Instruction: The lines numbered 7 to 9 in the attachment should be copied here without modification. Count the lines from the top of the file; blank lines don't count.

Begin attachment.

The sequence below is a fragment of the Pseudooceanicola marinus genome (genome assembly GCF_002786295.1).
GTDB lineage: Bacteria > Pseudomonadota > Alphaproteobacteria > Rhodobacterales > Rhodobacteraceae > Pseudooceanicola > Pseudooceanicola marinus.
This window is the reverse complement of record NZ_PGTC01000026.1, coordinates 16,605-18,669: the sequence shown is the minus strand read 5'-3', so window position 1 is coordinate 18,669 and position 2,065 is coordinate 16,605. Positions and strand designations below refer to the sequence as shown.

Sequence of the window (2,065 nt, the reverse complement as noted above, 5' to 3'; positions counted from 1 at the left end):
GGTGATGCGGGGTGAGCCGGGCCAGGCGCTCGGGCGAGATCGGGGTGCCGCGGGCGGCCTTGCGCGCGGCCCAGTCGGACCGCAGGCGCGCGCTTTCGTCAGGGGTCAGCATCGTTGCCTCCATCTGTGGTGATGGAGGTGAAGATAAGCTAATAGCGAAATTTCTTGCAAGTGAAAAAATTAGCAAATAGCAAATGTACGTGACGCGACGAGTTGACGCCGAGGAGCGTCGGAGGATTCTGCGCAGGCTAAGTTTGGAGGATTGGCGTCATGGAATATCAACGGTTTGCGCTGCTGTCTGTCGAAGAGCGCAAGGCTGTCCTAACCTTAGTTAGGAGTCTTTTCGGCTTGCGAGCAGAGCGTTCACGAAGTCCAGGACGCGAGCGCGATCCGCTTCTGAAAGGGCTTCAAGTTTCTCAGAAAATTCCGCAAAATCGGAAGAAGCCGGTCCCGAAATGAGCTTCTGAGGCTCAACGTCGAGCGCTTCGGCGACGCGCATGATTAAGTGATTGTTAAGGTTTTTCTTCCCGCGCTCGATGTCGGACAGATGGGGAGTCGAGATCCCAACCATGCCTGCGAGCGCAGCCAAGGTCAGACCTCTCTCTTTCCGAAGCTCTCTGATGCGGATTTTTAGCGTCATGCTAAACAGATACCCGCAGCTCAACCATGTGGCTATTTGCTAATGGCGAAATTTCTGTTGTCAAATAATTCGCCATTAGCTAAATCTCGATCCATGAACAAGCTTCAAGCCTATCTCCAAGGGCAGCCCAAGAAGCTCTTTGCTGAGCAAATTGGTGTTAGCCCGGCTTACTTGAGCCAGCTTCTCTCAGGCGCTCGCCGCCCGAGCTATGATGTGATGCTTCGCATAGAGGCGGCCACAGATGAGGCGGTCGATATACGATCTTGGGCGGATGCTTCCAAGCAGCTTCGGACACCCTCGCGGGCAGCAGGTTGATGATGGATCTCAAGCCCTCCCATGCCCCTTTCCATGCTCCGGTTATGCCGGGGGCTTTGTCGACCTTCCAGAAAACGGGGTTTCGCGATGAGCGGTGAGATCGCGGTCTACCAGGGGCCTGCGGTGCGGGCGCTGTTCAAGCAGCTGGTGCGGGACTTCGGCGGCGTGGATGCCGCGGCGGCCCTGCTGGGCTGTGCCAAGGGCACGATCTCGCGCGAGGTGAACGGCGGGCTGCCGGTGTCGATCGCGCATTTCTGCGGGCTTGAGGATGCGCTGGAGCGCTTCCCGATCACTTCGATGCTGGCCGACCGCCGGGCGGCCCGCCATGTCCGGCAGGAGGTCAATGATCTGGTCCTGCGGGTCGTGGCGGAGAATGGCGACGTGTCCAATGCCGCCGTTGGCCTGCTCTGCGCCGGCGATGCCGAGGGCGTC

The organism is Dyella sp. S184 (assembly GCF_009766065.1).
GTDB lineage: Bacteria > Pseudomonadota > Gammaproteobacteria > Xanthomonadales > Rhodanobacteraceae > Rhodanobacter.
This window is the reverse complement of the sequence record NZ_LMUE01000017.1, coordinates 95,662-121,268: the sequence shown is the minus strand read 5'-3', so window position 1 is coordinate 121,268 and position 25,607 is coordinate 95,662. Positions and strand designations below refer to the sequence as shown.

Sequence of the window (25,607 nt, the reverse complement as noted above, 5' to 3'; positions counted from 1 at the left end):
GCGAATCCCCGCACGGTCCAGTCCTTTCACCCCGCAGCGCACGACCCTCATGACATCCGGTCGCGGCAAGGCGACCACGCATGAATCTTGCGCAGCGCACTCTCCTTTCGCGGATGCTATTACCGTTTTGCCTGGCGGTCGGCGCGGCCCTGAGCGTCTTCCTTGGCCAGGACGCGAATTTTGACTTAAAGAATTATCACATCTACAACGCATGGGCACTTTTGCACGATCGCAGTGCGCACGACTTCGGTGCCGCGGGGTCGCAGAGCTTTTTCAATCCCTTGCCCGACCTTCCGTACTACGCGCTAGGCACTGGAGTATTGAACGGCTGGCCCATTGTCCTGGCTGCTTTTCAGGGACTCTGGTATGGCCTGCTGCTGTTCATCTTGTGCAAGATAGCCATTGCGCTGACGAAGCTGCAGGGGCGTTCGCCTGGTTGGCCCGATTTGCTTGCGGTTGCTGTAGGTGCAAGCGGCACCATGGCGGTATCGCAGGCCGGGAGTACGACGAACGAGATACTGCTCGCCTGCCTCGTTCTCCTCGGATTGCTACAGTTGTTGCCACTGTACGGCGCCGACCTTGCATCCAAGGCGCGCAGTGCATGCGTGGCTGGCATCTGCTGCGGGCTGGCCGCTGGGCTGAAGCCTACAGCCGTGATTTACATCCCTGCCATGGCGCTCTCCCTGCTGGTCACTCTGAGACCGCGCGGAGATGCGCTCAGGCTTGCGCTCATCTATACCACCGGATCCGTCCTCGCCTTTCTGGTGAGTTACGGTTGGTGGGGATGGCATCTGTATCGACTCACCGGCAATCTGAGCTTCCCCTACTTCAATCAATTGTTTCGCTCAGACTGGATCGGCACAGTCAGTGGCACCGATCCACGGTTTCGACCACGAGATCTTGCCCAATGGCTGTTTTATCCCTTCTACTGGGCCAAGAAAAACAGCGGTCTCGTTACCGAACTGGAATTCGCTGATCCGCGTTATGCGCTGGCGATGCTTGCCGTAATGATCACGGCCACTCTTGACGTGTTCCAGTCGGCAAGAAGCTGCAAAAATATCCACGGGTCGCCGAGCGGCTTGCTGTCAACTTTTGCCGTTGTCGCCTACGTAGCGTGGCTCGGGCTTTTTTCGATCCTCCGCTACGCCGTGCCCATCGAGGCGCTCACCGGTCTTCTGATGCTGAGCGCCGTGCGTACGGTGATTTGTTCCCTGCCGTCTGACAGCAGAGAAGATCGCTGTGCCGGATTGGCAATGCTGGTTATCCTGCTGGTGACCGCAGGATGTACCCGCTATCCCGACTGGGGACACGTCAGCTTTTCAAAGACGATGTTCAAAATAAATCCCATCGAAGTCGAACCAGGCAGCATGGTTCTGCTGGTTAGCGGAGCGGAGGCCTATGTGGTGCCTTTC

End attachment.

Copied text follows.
GTDB lineage: Bacteria > Pseudomonadota > Gammaproteobacteria > Xanthomonadales > Rhodanobacteraceae > Rhodanobacter.
This window is the reverse complement of the sequence record NZ_LMUE01000017.1, coordinates 95,662-121,268: the sequence shown is the minus strand read 5'-3', so window position 1 is coordinate 121,268 and position 25,607 is coordinate 95,662. Positions and strand designations below refer to the sequence as shown.

Sequence of the window (25,607 nt, the reverse complement as noted above, 5' to 3'; positions counted from 1 at the left end):